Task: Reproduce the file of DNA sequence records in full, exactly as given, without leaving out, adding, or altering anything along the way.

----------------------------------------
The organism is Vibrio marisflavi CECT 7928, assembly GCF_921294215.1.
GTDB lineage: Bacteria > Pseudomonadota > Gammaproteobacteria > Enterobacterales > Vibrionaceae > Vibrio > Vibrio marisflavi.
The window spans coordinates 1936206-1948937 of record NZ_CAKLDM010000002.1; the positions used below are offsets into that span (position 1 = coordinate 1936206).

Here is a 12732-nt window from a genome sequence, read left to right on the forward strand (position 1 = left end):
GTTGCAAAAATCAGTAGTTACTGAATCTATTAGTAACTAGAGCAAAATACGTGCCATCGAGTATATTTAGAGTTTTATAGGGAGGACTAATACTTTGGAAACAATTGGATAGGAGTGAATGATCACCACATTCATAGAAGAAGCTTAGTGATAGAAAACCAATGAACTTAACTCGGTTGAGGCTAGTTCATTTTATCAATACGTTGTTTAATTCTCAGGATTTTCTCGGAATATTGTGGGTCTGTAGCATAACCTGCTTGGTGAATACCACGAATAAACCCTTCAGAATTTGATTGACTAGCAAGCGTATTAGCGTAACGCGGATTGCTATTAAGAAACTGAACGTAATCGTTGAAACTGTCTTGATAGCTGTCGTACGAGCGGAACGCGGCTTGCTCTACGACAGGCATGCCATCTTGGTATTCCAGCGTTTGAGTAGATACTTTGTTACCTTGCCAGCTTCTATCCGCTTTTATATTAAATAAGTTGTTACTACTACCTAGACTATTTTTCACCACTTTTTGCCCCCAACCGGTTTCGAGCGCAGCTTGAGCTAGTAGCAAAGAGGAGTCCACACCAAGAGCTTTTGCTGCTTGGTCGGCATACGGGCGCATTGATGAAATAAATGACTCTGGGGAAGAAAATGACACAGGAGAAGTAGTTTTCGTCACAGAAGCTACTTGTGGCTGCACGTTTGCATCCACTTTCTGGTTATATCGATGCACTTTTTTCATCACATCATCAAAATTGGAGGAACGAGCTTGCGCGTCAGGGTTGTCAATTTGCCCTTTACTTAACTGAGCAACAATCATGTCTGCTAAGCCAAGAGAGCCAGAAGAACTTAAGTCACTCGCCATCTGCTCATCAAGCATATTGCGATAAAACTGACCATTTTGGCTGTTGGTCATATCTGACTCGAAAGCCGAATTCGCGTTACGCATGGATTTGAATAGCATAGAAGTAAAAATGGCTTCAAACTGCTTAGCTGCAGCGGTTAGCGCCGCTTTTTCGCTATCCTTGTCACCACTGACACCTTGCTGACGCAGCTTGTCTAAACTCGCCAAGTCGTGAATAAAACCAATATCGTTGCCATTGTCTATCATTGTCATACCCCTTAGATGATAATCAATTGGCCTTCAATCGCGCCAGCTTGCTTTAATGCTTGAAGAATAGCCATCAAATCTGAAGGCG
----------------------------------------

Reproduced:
The organism is Vibrio marisflavi CECT 7928, assembly GCF_921294215.1.
GTDB lineage: Bacteria > Pseudomonadota > Gammaproteobacteria > Enterobacterales > Vibrionaceae > Vibrio > Vibrio marisflavi.
The window spans coordinates 1936206-1948937 of record NZ_CAKLDM010000002.1; the positions used below are offsets into that span (position 1 = coordinate 1936206).

Here is a 12732-nt window from a genome sequence, read left to right on the forward strand (position 1 = left end):
GTTGCAAAAATCAGTAGTTACTGAATCTATTAGTAACTAGAGCAAAATACGTGCCATCGAGTATATTTAGAGTTTTATAGGGAGGACTAATACTTTGGAAACAATTGGATAGGAGTGAATGATCACCACATTCATAGAAGAAGCTTAGTGATAGAAAACCAATGAACTTAACTCGGTTGAGGCTAGTTCATTTTATCAATACGTTGTTTAATTCTCAGGATTTTCTCGGAATATTGTGGGTCTGTAGCATAACCTGCTTGGTGAATACCACGAATAAACCCTTCAGAATTTGATTGACTAGCAAGCGTATTAGCGTAACGCGGATTGCTATTAAGAAACTGAACGTAATCGTTGAAACTGTCTTGATAGCTGTCGTACGAGCGGAACGCGGCTTGCTCTACGACAGGCATGCCATCTTGGTATTCCAGCGTTTGAGTAGATACTTTGTTACCTTGCCAGCTTCTATCCGCTTTTATATTAAATAAGTTGTTACTACTACCTAGACTATTTTTCACCACTTTTTGCCCCCAACCGGTTTCGAGCGCAGCTTGAGCTAGTAGCAAAGAGGAGTCCACACCAAGAGCTTTTGCTGCTTGGTCGGCATACGGGCGCATTGATGAAATAAATGACTCTGGGGAAGAAAATGACACAGGAGAAGTAGTTTTCGTCACAGAAGCTACTTGTGGCTGCACGTTTGCATCCACTTTCTGGTTATATCGATGCACTTTTTTCATCACATCATCAAAATTGGAGGAACGAGCTTGCGCGTCAGGGTTGTCAATTTGCCCTTTACTTAACTGAGCAACAATCATGTCTGCTAAGCCAAGAGAGCCAGAAGAACTTAAGTCACTCGCCATCTGCTCATCAAGCATATTGCGATAAAACTGACCATTTTGGCTGTTGGTCATATCTGACTCGAAAGCCGAATTCGCGTTACGCATGGATTTGAATAGCATAGAAGTAAAAATGGCTTCAAACTGCTTAGCTGCAGCGGTTAGCGCCGCTTTTTCGCTATCCTTGTCACCACTGACACCTTGCTGACGCAGCTTGTCTAAACTCGCCAAGTCGTGAATAAAACCAATATCGTTGCCATTGTCTATCATTGTCATACCCCTTAGATGATAATCAATTGGCCTTCAATCGCGCCAGCTTGCTTTAATGCTTGAAGAATAGCCATCAAATCTGAAGGCG